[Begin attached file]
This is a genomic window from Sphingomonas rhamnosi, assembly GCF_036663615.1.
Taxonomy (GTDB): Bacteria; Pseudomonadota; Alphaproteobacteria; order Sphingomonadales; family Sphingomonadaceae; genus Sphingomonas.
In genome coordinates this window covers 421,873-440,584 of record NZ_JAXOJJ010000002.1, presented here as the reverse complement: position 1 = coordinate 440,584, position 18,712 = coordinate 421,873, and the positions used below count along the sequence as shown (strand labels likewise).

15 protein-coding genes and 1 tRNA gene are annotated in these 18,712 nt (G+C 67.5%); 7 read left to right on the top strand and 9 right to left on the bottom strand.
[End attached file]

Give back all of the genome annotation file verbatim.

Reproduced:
This is a genomic window from Sphingomonas rhamnosi, assembly GCF_036663615.1.
Taxonomy (GTDB): Bacteria; Pseudomonadota; Alphaproteobacteria; order Sphingomonadales; family Sphingomonadaceae; genus Sphingomonas.
In genome coordinates this window covers 421,873-440,584 of record NZ_JAXOJJ010000002.1, presented here as the reverse complement: position 1 = coordinate 440,584, position 18,712 = coordinate 421,873, and the positions used below count along the sequence as shown (strand labels likewise).

15 protein-coding genes and 1 tRNA gene are annotated in these 18,712 nt (G+C 67.5%); 7 read left to right on the top strand and 9 right to left on the bottom strand.